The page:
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Triumphs Published: 8th Aug 2016 - 0 Comments - Be the first, contribute now!

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Like MG, Triumph is one of those wonderfully quintessential British car makers that parent company British Leyland, that had little sense of heritage, left to die an undignified death. Unlike MG however, Triumph never made a return.

Happily as a classic, the name lives on and the marque is arguably the most popular on the block, thanks to a wide range of models that includes traditional sports cars and luxury saloons at prices to suit all level of budgets. There genuinely is a classic Triumph out there right now with your name on it!

One of the chief reasons for the brand’s survival is due to the unstinting support of an army of model-specific and general marque owners’ clubs, all determined to keep the name alive. This means Triumphs are one of the easiest classics to keep on the road.

Having said that, some are far easier than others due to their popularity and therefore parts supply – none more so than the strain of TR sports cars and the Stag, the latter which probably would not enjoyed something of a rebirth thanks to a change of fortunes if it wasn’t for the unstinting efforts of their loving owners and dedicated specialists!

This is not to say that owning something like a 2.5PI or 1300TC is hard work, because mechanically many models used common parts. But items such as trim and details are much harder to find, where as you can almost make a new TR from scratch. This special buying guide covers all post-war models which we hope will help you in your choice. Best advice is to go along to a classic car show to see them in the flesh and talk to their owners – there’s never a shortage of Triumphs at events – and, if you want to drive a few, check out one of the many classic car hire companies who usually have a TR or Stag on their fleet.
The cost of a day or weekend hire isn’t exorbitant and you get the chance to live with your chosen classic to see if it really matches your dreams – it probably will do! And once you’ve bought your chosen Triumph, join an owners’ club to enjoy a great social scene that will make car ownership doubly desirable.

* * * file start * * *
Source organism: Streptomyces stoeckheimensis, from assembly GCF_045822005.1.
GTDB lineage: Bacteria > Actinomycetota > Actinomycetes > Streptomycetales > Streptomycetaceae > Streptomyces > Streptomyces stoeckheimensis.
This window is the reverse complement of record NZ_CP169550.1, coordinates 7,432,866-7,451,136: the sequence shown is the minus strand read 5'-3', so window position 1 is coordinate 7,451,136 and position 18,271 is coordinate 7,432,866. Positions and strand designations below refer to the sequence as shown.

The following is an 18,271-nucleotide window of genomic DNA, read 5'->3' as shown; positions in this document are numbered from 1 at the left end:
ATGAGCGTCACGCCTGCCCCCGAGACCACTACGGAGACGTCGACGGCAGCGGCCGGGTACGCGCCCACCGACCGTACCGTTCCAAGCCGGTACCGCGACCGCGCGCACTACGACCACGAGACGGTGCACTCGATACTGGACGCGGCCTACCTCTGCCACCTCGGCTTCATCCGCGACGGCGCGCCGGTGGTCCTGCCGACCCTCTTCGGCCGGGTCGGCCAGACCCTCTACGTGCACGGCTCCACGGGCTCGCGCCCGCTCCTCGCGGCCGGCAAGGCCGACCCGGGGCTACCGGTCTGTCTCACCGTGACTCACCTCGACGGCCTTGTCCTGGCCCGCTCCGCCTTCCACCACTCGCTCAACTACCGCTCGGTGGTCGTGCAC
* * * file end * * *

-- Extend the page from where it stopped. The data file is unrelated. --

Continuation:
Best known for cameo appearances in Bergerac, these roadsters are a world away from later TRs but provide elegant touring for up to four with more than a hint of pre-war character about them – including a quaint rear dickey seat. The 2000 used the Standard Vanguard 2-litre and is far preferable to the 1800 although both use a column gearchange – located on the right of the steering wheel. Prices are around £20-£35,000 depending upon condition.


Apart from saloon versions of the 1800 and 2000 Roadsters, there’s also the Renown and Mayflower, all built on a separate chassis and boasting similar stately Rolls- Royce-like pre-war styling. But at least the 2000 sports the same basic engine that starred in the TR – the 1800 used an engine also shared with Jaguar of that era. All are a matter of taste – of course – and carrying out restorations won’t be easy or cheap to offset the low prices currently asked; £7-£10,000 on average for best examples.


Triumph took a leaf out of Austin Morris and went all modern and front-wheel drive with its 1300, but this Herald replacement was too dear and it so marketed as a small luxury ‘2000’ of which it excelled. A very nice Spitfire-engined TC followed before the body was enlarged and called the 1500 for 1970 with even more luxury. A fundamental rethink, after the Dolomite was launched in 1972, saw the 1500 become rear-wheel driven too plus used Spitfire power as standard before range was all ‘Dolomited’ for 1976. The rear wheel drive Toledo was the true Herald replacement and is more basic; if you can find any of this bunch left (there’s not many) you can have upmarket pleasant classic for £2000.


Sadly, the last all new Triumph wasn’t one at all but a rebadged Honda saloon – ironically front wheel drive just like the original and far superior 1300 was 15 years earlier! The Acclaim won’t ever be hailed a classic like other Triumphs which went before it, despite having some historical significance surely? But instead they make a reliable, dependable daily driving classic. It’s doubtful you’ll pay £2000 for one even for a luxury and performance packed Avon Turbo model.

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